FHWA also fosters cooperation on international R&T activities with such U.S. partners as AASHTO and NCHRP. The International Technology Scanning Program accesses and evaluates foreign technologies and innovations that might significantly benefit U.S. highway transportation systems. This program enables advanced technology to be adapted and implemented much more efficiently without spending scarce research funds to recreate advances that already have been developed by other countries. Twelve scans are conducted over a 2-year period. Additionally, FHWA has a number of bilateral agreements with other countries.
The RD&T Office of Infrastructure represented FHWA at the PIARC Road Pavement Committee meeting in Paris, France, April 2003. An FHWA-led effort helped develop the PIARC Guideline for Pavement Type Selection. FHWA also shared its experience and successes in implementing pavement innovations into practice (such as Superpave and Ultra-Thin Whitetopping).
FHWA and the French Road Directorate (Direction des routes) signed a project agreement on highway research and T2 that falls under the INRETS/USDOT Memorandum of Understanding framework, signed February 14, 1972. Our agreements are indefinite unless one party chooses to terminate the partnership.
One effort under our continuing agreement with France involved the research and testing of a product called CLAIRE, an expert decisionmaking system for real-time traffic management. This led to agreements for working together to field test a combination of FHWA and French-developed software in Los Angeles, CA's and Houston, TX's urban environments.
Efforts also are underway to create an R&T partnership with the FEHRL. Frequently, the United States and European Union (EU) research priorities are similar; therefore, a partnership with FEHRL helps save money by avoiding duplication of effort and allows optimal use of resources. FHWA will be working with FEHRL to conduct EU-supported research. This cooperation may allow for future common standards.
The tenth United States-Japan Workshop on Advanced Technology and Highway Engineering was held in Salt Lake City, UT, and Seattle, WA, in November 2002. The workshop focused on transportation systems management and operations, with an emphasis on special events management and lessons learned from the Winter Olympics. The workshop was co-hosted by FTA and Utah State DOT. It was the final workshop held under the 1997 Implementing Arrangement on Highway Cooperation between FHWA and the former Japanese Ministry of Construction. That agreement expired in January 2003. Future cooperation will take place under the comprehensive United States-Japan Transportation Implementing Arrangement in Science and Technology signed in 1994 between USDOT and the Japanese Ministry of Land, Infrastructure, and Transport.
An agreement was made with Japan to proceed with a United States-Japan ITS joint research program for developing infrastructure cooperative systems to avoid intersection collisions. This involves a continuing, cooperative dialogue on specific research of common interest by routine communication through our Japanese research fellow and annual workshops. Yoshiteru Iwami from the Japanese Ministry of Land, Infrastructure, and Transport joined Operations R&D in May 2003 on a 1-year International Research Fellowship sponsored by the United States-Japan ITS Joint Research Program.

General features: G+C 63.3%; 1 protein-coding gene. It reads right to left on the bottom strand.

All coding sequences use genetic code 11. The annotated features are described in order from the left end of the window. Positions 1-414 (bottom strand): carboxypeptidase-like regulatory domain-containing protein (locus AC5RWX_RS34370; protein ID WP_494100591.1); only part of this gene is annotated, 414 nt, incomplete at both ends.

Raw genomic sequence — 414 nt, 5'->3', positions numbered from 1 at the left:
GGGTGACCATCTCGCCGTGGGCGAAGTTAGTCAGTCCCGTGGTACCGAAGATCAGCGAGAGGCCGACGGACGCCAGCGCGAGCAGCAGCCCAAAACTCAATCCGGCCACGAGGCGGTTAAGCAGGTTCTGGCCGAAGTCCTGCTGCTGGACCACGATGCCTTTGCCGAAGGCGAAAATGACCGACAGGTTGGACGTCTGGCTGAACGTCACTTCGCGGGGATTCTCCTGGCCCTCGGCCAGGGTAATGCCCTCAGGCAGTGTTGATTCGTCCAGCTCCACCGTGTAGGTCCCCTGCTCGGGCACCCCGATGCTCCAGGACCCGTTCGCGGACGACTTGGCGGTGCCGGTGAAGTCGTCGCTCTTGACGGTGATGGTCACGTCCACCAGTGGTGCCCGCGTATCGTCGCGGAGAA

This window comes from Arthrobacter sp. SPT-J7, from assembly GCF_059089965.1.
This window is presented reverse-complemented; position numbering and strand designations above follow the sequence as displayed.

Concrete Pavement Technology Program (CPTP)
Launched in 1999, the CPTP is a 5-year, $25 million effort that was charged by TEA-21 with carrying out "research on improved methods of using concrete pavement in the construction, reconstruction, and repair of Federal-aid highways." FHWA and the IPRF, a concrete paving industry consortium, jointly administer the program. The program's partners also include State highway agencies and TRB. Specifically, the partnership will ensure that the highest priority concrete pavement technology needs are addressed; the expertise and resources of States, industry, and FHWA are used effectively and efficiently; and new concrete pavement technology will proceed rapidly from research to implementation.
In addition to the oversight provided by FHWA and the IPRF, the program receives guidance from the TRB Committee for Research on Improved Concrete Pavements. The committee reviews and provides advice on the program's long-range work plan and project tasks, including objectives, appropriateness, and the likelihood of success. The committee has representatives from industry, academia, State highway agencies, FHWA, IPRF, and AASHTO.
Federal Highway Administration/National Highway Traffic Safety Administration/National Crash Analysis Center
FHWA, NHTSA, and George Washington University broke ground for a new crash test facility located at the university's Virginia campus. Scheduled for opening in 2005, the new facility will include indoor highway and infrastructure safety testing labs and an automotive crash test barrier. The event was also marked by the commemoration of the 10-year partnership among FHWA, NHTSA, and George Washington University at the NCAC.
The NCAC's highway infrastructure safety research supports the research at TFHRC in McLean, VA, and has resulted in lifesaving innovations in highway technology. NCAC research has helped improve over a dozen roadside hardware devices, such as guardrails, signposts, and lighting towers.